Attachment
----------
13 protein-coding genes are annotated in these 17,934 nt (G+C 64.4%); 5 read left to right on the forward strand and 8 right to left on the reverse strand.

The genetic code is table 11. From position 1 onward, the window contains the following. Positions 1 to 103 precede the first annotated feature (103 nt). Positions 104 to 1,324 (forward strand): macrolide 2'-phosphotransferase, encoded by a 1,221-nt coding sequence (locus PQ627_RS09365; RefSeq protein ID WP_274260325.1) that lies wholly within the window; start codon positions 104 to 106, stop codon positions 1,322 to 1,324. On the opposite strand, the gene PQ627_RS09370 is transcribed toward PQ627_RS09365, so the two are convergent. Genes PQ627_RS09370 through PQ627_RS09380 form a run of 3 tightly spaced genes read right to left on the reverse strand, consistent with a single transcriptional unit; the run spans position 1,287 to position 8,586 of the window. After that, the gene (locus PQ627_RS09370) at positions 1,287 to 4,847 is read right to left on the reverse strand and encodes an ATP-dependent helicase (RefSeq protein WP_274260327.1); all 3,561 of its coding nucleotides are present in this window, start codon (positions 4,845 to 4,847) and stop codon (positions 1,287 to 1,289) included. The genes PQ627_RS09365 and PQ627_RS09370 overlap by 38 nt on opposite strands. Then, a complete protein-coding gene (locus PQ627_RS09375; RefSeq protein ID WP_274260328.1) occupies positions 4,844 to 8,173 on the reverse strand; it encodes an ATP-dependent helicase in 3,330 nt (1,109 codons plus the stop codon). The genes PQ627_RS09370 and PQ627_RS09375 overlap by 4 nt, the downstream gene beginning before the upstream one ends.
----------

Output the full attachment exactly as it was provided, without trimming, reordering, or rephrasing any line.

13 protein-coding genes are annotated in these 17,934 nt (G+C 64.4%); 5 read left to right on the forward strand and 8 right to left on the reverse strand.

The genetic code is table 11. From position 1 onward, the window contains the following. Positions 1 to 103 precede the first annotated feature (103 nt). Positions 104 to 1,324 (forward strand): macrolide 2'-phosphotransferase, encoded by a 1,221-nt coding sequence (locus PQ627_RS09365; RefSeq protein ID WP_274260325.1) that lies wholly within the window; start codon positions 104 to 106, stop codon positions 1,322 to 1,324. On the opposite strand, the gene PQ627_RS09370 is transcribed toward PQ627_RS09365, so the two are convergent. Genes PQ627_RS09370 through PQ627_RS09380 form a run of 3 tightly spaced genes read right to left on the reverse strand, consistent with a single transcriptional unit; the run spans position 1,287 to position 8,586 of the window. After that, the gene (locus PQ627_RS09370) at positions 1,287 to 4,847 is read right to left on the reverse strand and encodes an ATP-dependent helicase (RefSeq protein WP_274260327.1); all 3,561 of its coding nucleotides are present in this window, start codon (positions 4,845 to 4,847) and stop codon (positions 1,287 to 1,289) included. The genes PQ627_RS09365 and PQ627_RS09370 overlap by 38 nt on opposite strands. Then, a complete protein-coding gene (locus PQ627_RS09375; RefSeq protein ID WP_274260328.1) occupies positions 4,844 to 8,173 on the reverse strand; it encodes an ATP-dependent helicase in 3,330 nt (1,109 codons plus the stop codon). The genes PQ627_RS09370 and PQ627_RS09375 overlap by 4 nt, the downstream gene beginning before the upstream one ends.